Methotrexate, considered the anchor treatment for rheumatoid arthritis because of its effectiveness, tolerability and cost, is substantially underutilized in both its oral and subcutaneous formulations. While the latter has been shown to be tolerable with superior efficacy as compared with oral methotrexate, its use as a strategy preceding the switch to a biologic, has increased only marginally in recent years.
These findings, published in the Nov. 18 online issue of Arthritis Care & Research, suggest the need for efforts to change methotrexate prescribing practices.
While guidelines from both the American College of Rheumatology and the European League Against Rheumatism name methotrexate as first-line therapy, European League Against Rheumatism guidelines also recommend that methotrexate doses should be sufficient at 25-30 mg per week — but they do not specify the route of administration, Rohr, et al. point out.
Researchers, led by James R. O’Dell, M.D., of the University of Nebraska Medical Center, conducted a retrospective analysis of methotrexate prescribing practices in the United States between 2009 and 2012 for rheumatoid arthritis patients. The analysis included 35,640 methotrexate-naive patients who were started on oral methotrexate and had a five-year follow-up. For 25 percent of patients (13,270), a biologic was given as initial therapy and subcutaneous methotrexate was prescribed to 7 percent (3,800) patients.
Of the 35,640 patients who started on oral methotrexate, 15,599, or 44 percent, remained on this therapy for five years. But for 17,528 patients, or 87 percent, adding or switching to a biologic was the next step as compared to 2,513 patients, or 13 percent, who were switched to subcutaneous methotrexate. Of the 2,513 patients who switched from oral to subcutaneous methotrexate, 72 percent remained on this therapy for the rest of the study.
In terms of dosing, patients receiving oral methotrexate — who were either switched to a biologic or added a biologic to their treatment regimen — were initially receiving an average oral dose of methotrexate of 15.3 mg per week. Only 37 percent were placed on doses greater than 15 mg per week.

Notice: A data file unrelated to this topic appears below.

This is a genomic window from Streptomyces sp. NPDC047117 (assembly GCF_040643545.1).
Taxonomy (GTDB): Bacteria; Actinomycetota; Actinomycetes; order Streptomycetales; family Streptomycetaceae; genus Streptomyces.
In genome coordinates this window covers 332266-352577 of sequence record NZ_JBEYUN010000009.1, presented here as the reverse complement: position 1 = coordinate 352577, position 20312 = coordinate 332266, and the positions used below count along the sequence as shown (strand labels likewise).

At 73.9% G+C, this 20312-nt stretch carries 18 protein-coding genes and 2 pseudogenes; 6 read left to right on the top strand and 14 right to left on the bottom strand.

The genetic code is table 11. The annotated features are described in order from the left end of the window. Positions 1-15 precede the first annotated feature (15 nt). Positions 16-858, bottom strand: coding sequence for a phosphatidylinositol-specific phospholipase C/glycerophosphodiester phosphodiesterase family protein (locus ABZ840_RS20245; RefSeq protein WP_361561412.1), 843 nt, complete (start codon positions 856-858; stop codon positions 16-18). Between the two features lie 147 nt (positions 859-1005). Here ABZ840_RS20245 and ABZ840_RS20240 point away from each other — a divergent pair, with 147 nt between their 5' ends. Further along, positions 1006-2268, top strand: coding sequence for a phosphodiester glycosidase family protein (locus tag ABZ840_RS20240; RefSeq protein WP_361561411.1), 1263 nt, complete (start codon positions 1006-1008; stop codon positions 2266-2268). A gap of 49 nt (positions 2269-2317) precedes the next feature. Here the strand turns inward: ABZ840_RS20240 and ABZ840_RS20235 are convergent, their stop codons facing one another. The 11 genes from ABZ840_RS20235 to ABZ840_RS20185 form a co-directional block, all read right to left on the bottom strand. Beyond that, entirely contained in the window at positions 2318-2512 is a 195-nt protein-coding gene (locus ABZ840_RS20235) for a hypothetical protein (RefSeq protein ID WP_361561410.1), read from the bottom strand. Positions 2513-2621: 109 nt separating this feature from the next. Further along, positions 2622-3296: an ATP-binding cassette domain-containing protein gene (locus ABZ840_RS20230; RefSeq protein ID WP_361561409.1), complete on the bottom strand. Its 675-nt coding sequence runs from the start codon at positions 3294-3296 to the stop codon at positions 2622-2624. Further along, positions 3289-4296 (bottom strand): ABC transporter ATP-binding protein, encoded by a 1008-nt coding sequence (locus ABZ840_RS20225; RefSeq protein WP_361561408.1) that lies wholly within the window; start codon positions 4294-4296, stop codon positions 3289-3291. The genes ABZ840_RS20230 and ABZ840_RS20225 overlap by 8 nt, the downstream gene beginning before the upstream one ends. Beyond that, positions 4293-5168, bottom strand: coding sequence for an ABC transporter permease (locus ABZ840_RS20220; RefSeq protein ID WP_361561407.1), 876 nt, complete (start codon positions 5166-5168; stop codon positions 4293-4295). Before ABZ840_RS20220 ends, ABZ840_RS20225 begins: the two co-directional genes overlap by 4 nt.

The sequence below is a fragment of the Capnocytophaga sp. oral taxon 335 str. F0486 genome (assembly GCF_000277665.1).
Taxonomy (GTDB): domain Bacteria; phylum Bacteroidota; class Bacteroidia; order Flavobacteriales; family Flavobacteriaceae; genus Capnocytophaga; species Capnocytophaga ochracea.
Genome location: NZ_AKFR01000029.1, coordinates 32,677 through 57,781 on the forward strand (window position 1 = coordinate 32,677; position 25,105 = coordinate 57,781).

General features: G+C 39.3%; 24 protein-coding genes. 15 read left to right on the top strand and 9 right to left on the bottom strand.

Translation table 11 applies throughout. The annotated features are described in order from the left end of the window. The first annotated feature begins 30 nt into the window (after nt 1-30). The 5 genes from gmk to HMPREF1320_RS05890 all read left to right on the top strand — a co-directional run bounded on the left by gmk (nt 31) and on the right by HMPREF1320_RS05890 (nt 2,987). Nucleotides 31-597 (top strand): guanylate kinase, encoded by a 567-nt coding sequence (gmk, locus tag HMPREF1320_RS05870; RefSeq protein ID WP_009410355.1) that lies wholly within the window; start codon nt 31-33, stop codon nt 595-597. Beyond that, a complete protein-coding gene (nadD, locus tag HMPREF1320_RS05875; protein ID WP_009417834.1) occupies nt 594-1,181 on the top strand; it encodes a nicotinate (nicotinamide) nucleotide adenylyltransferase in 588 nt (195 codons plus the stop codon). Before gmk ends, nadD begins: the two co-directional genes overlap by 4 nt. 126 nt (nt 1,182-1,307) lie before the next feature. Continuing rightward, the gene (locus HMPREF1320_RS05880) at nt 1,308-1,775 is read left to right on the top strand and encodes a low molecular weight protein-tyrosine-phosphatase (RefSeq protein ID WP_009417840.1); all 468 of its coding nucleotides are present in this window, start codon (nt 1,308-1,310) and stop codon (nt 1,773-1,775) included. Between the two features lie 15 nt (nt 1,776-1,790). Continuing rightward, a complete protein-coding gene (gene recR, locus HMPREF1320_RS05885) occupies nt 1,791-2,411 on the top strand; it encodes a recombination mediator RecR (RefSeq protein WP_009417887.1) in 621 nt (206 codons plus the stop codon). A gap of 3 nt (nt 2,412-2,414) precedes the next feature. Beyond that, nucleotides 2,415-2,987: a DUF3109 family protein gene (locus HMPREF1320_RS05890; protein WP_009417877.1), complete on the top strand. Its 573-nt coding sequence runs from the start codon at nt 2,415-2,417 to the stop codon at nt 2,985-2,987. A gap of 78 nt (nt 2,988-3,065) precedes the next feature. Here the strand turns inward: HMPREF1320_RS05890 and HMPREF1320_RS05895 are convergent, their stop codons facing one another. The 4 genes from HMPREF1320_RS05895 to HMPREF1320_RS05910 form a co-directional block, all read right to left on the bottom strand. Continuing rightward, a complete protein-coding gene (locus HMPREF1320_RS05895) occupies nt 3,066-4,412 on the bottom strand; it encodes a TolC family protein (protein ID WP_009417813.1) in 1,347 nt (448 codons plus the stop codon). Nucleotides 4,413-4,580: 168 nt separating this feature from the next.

In terms of switching to a biologic, or adding a biologic to treatment, this occurred in the first three months of treatment for 41 percent of patients (or, 51 percent in the first six months).
Rohr et al. also compared prescription patterns in 2012 versus 2009 to identify changes in methotrexate dosing among those patients who had biologics added or who were switched to them. Only a small increase in mean oral methotrexate dose was detected, from 15.3 mg per week in 2009 to 15.9 mg per week in 2012. The mean dose of oral methotrexate in patients switched to subcutaneous methotrexate increased slightly from 16.1mg per week in 2009 to 16.7 mg per week in 2012. Also, subcutaneous methotrexate use increased slightly but significantly (p < 0.0001) after failure of oral methotrexate from 13 percent of patients in 2009 to 16 percent in 2012.
The Treatment of Early Aggressive Rheumatoid Arthritis Trial (TEAR) showed that patients with early onset poor prognosis rheumatoid arthritis should be given a six-month trial of methotrexate before the decision to add conventional disease modifying anti-rheumatic drugs or a biologic, the researchers wrote. TEAR found that patients treated in this way fared as well clinically and radiographically after two years as compared those assigned to either combination therapy.
“This study highlights that this anchor drug is dramatically underutilized in clinical practice with suboptimal dosing, inadequate duration of monotherapy and failure to administer it in its most bioavailable way — subcutaneously,” the authors wrote. They urge efforts to change methotrexate prescribing practices.
Melanie K. Rohr, MD, Ted R. Mikuls, MD, MSPH, et al. “The Underuse of Methotrexate in the Treatment of RA: A National Analysis of Prescribing Practices in the U.S,” Arthritis Care & Research. Accepted: Nov 15, 2016. DOI: 10.1002/acr.23152.